Remember our emphatic statement regarding the rising trend of seasoned culinary players in Singapore such as Jason Atherton (of Esquina) and Vincent Teng (of Skyve Elementary Bistro & Bar, previously of Table 66) tossing out the fine-dining concepts in favour of more casual establishments? The French chefs, in particular (such as Frederic Colin of Brasserie Gavroche, previously Brasserie Les Saveurs of St. Regis), are favouring the time-honoured way of food preparation, trotting out Grand-pere‘s generations-old recipes and doling them out in generous home-style portions.
And now we have chef Jean-Charles Dubois, who’s since ended his stint at The French Kitchen and set up his own unassuming French bistro, Balzac Brasserie, at Rendezvous Gallery.
What is it: Balzac Brasserie is all-French, all-homely-unpretentious-goodness in a rustic bistro setting made up of random curio and bric-a-brac for a earnestly Parisian feel. In this cozy little corner (the place remains blissfully dim even in the glaring sunlight of the afternoon), chef Dubois, who hails from the village of Angers in Loire Valley, France, works his magic on the food, inspired by simple recipes from his family’s kitchen.
The lobster bisque is chef Dubois’ signature at Balzac Brasserie — it’s rich and flavourful yet light on the palate.
Must-try: We skipped the recommended foie gras de "castaing" (S$24) out of sheer preference for the more pedestrian pan-fried foie gras with caramelized apples (S$26) and wasn’t quite impressed (definitely wouldn’t make it to our picks for best places to have foie gras in Singapore), but chef Dubois’ signature lobster bisque with sautéed organic baby Mozambique ‘Black Qwehli’ prawns (S$16) quickly made up for it; the soup is heavy on taste, yet airy in texture and surprisingly light on the palate, as oxymoronic as that sounds. Dunk the tiny prawns into the soup for more taste, or munch on them like a snack — it’s delicious either way.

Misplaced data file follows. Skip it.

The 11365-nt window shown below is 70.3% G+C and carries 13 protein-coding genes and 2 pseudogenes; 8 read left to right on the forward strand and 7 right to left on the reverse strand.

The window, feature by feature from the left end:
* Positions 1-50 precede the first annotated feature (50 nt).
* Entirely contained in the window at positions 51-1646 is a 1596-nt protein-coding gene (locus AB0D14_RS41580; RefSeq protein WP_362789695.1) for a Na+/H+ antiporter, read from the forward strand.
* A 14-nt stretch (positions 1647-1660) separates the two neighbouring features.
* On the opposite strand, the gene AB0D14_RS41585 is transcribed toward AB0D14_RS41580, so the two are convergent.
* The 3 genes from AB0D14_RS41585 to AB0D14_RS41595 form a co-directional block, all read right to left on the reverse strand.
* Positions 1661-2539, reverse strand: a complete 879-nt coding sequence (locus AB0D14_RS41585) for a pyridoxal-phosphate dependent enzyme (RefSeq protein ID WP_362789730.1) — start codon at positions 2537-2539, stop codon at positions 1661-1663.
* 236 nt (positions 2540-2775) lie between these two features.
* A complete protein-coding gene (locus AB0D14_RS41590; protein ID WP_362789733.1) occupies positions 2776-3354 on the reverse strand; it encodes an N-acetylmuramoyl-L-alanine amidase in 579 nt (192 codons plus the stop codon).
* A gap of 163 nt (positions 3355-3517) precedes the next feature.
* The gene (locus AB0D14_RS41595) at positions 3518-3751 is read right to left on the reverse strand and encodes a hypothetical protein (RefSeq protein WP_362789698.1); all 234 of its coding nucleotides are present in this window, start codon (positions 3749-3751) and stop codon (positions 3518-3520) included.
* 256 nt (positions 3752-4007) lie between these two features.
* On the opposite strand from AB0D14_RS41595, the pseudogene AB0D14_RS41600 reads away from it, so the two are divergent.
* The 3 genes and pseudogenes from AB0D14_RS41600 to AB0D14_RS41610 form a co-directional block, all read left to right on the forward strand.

The mains of grilled organic Mozambique prawns with light saffron risotto (S$26) and Toulouse sausage (pan-fried Kurobuta pork sausage) served with sautéed spinach and Pommery mustard sauce (S$24) are both generously portioned and charmingly rustic. The thick pork sausage in particular presents plenty of satisfying crunch and comes accompanied with a smooth and savoury mash that’s lovely.
End your meal with a palate-cleansing lemon tart — its tartness is offset by the sweetness of the accompanying meringue.
The desserts menu is just as fuss-free as the rest of the menu, and our picks of tarte au citron, or lemon tart (S$9) and homemade salted caramel ice-cream, made a la minute (S$5 per scoop) are comforting treats for a Friday lunch. The lemon tart, presented deconstructed with a biscuit base and topped off with meringue, could be a little too tart, depending on your palate. We personally loved it though, and liked the contrast of sweet meringue, tart custard and buttery crust.
Verdict: The food at Balzac Brasserie isn’t particularly exciting or memorable, but isn’t that exactly what home-style food’s supposed to be? Its appeal lies in its approachability — it’s uncomplicated, with no frills nor fuss, and you can’t help but leave feeling terribly charmed by the sheer French-ness of it all.
Balzac Brasserie, #01-01 Rendezvous Gallery, 9 Bras Basah Road, +65 6336 0797, www.balzacbrasserie.com